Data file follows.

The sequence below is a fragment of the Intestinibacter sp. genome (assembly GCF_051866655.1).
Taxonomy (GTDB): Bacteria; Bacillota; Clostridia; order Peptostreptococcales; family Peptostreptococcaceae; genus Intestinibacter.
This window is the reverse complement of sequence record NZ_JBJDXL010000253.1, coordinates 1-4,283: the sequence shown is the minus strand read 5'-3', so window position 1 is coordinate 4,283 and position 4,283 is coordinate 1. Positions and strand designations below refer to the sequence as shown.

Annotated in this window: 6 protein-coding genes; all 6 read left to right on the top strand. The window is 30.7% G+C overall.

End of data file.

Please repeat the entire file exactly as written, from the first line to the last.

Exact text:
The sequence below is a fragment of the Intestinibacter sp. genome (assembly GCF_051866655.1).
Taxonomy (GTDB): Bacteria; Bacillota; Clostridia; order Peptostreptococcales; family Peptostreptococcaceae; genus Intestinibacter.
This window is the reverse complement of sequence record NZ_JBJDXL010000253.1, coordinates 1-4,283: the sequence shown is the minus strand read 5'-3', so window position 1 is coordinate 4,283 and position 4,283 is coordinate 1. Positions and strand designations below refer to the sequence as shown.

Annotated in this window: 6 protein-coding genes; all 6 read left to right on the top strand. The window is 30.7% G+C overall.